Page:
The WASTE of Worry

Have you ever spent a nearly sleepless night worrying about something that turned out to be AWESOME?

You plan, you organize, you prepare, you cross your fingers and hope for the best – but the whole time you’re doing these things, you think please, please, PLEASE work out the way I’m hoping.

When the moment finally arrives, everything USUALLY works out even BETTER than you had hoped.

My question to you is: WHY do we put ourselves through this?

Deep down, we know that worry is a COMPLETE WASTE of time and energy. Worrying about things does not change what will ultimately happen.

It’s like inviting anxiety in for a visit. “Hi there, WORRY. Come on in. Not sure if you’ll actually be needed but I thought I’d ask you to keep me company for a while.”

The habit is so ridiculous.

This past Saturday (October 1st) was my very first book reading and book signing. It was hosted by Chapters and co-sponsored by Sudbury Living Magazine.

I’ve been working and promoting and getting excited about this for nearly three months.  I knew it would be great, but still I worried.

This is my pattern. When something is a long way off, I usually feel 90 percent EXCITEMENT and 10 percent STOMACH BUTTERFLIES.

By the time the event is actually about to begin, my excitement and my butterflies seem to have done a complete role reversal (woohoo! 10%, fluttering insects 90%.)

I call this phenomenon my obligatory meltdown.  It happens approximately 10 minutes before I’m supposed to speak.  The get-me-out-of-here panic usually lasts for about a minute into the talk – and then I relax into it and I’m okay from then on.

My biggest concern for this book reading and book signing was that NO-ONE would show up. I had nightmares of talking to a bunch of empty chairs and finding out how much echo can reverberate inside a Chapters store.

Saturday arrived, and I discovered YET AGAIN, that I was worrying for NOTHING.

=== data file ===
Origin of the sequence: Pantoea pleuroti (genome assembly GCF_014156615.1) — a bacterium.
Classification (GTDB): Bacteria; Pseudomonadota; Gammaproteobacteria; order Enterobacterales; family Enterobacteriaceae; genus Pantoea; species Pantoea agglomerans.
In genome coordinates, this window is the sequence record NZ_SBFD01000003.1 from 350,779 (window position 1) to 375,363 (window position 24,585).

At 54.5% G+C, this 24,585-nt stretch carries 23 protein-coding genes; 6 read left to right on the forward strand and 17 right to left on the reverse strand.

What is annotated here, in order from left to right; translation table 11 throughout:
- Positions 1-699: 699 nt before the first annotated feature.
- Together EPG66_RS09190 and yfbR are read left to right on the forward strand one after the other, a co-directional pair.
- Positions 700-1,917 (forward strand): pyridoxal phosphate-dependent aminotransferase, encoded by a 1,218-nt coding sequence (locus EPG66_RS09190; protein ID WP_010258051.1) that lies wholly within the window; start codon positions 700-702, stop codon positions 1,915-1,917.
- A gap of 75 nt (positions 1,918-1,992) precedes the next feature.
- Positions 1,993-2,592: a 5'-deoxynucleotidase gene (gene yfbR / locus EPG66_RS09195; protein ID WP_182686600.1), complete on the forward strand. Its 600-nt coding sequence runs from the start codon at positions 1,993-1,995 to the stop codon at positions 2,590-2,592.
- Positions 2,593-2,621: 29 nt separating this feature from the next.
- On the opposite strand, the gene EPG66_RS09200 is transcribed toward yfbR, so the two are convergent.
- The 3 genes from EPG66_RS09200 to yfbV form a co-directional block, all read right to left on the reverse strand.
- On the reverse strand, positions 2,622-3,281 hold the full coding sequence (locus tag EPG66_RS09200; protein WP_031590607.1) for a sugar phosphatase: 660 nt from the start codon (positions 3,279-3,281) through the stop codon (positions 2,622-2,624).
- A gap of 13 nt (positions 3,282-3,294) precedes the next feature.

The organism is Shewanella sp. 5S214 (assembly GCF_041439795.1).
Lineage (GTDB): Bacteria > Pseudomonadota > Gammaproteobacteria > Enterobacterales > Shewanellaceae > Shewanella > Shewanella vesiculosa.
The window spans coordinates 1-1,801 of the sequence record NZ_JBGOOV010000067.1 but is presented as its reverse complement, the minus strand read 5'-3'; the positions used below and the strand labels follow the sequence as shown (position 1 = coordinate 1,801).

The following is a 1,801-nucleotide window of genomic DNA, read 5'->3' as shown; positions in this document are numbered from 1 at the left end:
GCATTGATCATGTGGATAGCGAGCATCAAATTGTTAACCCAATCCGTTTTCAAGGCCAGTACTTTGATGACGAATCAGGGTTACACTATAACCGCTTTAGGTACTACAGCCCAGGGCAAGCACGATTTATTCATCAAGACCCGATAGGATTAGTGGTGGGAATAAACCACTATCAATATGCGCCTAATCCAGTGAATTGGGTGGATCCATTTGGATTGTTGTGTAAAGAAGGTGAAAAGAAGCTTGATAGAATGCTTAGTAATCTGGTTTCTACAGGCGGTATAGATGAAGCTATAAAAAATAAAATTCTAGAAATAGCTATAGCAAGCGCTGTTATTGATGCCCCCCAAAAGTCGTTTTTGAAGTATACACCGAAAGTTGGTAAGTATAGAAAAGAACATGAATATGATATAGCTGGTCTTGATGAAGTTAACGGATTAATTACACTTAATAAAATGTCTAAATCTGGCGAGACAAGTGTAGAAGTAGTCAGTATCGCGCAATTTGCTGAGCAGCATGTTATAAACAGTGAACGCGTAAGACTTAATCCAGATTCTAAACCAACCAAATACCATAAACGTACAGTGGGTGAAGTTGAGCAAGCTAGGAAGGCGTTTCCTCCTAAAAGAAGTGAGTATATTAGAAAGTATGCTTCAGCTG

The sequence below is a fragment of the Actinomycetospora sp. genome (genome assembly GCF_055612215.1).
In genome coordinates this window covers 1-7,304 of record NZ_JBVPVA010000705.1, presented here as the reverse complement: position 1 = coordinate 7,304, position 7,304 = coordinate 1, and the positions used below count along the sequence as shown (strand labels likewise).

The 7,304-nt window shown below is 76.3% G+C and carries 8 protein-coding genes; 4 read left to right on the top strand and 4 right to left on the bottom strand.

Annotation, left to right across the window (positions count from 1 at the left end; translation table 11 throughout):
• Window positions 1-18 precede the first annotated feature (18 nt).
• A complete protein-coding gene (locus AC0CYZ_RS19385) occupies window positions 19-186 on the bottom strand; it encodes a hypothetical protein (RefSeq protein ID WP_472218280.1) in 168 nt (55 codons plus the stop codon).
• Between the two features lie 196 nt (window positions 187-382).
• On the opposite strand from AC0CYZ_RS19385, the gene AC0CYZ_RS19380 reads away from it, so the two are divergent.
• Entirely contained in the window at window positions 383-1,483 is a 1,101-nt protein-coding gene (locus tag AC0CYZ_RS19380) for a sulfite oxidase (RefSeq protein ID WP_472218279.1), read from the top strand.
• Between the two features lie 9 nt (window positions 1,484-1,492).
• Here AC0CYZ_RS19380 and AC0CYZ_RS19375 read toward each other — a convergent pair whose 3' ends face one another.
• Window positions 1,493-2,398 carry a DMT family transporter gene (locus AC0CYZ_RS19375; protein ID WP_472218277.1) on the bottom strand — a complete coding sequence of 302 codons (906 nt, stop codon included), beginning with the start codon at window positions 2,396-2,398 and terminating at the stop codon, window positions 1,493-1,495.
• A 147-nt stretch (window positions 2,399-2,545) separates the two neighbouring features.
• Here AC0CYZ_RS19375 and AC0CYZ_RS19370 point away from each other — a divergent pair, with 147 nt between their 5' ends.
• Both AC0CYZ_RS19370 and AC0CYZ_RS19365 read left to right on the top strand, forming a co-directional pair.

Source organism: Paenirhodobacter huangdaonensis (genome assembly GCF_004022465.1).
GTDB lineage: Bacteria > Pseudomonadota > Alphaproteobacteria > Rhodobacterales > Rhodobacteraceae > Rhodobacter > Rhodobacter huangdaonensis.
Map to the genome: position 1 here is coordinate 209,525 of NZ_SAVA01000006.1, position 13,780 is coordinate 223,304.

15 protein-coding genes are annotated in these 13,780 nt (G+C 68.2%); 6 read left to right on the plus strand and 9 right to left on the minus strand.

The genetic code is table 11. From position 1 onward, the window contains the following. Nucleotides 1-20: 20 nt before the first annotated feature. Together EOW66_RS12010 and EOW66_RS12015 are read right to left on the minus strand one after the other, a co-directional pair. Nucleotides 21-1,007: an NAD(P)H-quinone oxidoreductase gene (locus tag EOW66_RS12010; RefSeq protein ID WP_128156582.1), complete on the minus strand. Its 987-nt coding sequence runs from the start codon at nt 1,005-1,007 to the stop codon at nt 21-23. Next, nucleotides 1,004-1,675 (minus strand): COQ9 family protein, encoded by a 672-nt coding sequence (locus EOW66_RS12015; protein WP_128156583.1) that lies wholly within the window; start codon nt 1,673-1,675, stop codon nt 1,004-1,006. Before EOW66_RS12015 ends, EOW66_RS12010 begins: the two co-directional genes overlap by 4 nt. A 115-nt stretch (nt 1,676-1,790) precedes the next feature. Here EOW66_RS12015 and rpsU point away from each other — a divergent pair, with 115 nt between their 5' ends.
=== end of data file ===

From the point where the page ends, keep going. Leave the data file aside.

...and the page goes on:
The event was terrific!  There were over 50 people in the audience (and NOT ALL of them were my friends!) The staff at Chapters had to set up extra chairs for people who wanted to sit down once I started talking.

Best of all, the store SOLD OUT of all 24 of their copies of my book.  That’s something my mom can tell her bridge club!

Now, what can this (or COULD this) teach us?

Worrying DOES NOT keep “bad” things from happening, nor does it  increase our chances that “good” things will happen. It just keeps us from enjoying the time leading up to WHATEVER is going to happen.

If you worry, and it goes well – you worried for nothing. If you worry, and it doesn’t go well – all you did was torture yourself BEFOREHAND.

I sure am looking forward to LETTING GO of worry, once and for all.

Are you with me?

Talk soon.

Colleen

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8 Comments

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8 responses to “The WASTE of Worry

  1. Sean Barrette

    I’m with you, and by that, I mean literally in the same boat with you! Intellectually I know that every word you’ve said is true. Funny how your subconscious isn’t the good little do-bee he or she could be when you finally talk your conscious mind into shutting off the worry tap, fall asleep, and then all of a sudden dream about it! :-0)

    I’m looking forward to letting go of worry too – and I’d like to do it before October 22nd. Lol.

  2. Great story to illustrate a very important point. Congratulations on your successful Saturday at Chapters! And fyi…I did not spend one minute of worrying about you : )

  3. Laurie

    WOW…. You worry? who knew ??? I think we should all decide to stop the worry on the same day…can you just imagine??

    You look beautiful in pic …

    • I definitely aim for inner peace. Sometimes it is easier to achieve than at other times. I guess that’s the challenge we call “life”. Love your idea of everyone letting go of worry on the same day. Maybe we should set up International Inner Peace Day. That would be amazing! Sign me up!!!

  4. Jim

    Congratulations Colleen! My wife and I help organize a major event every year, but have really stopped worrying about how it will turn out. If we have done what we are supposed to do, we have faith that it will fall into place. And it seems to follow that pattern. Also, if you manage your own expectations, you’re rarely disappointed.

    • Wise words, Jim. Thank you so much. It really is about letting go (of worry and of expectations) and holding on to trust, isn’t it? Here’s to following the good advice of an old friend.

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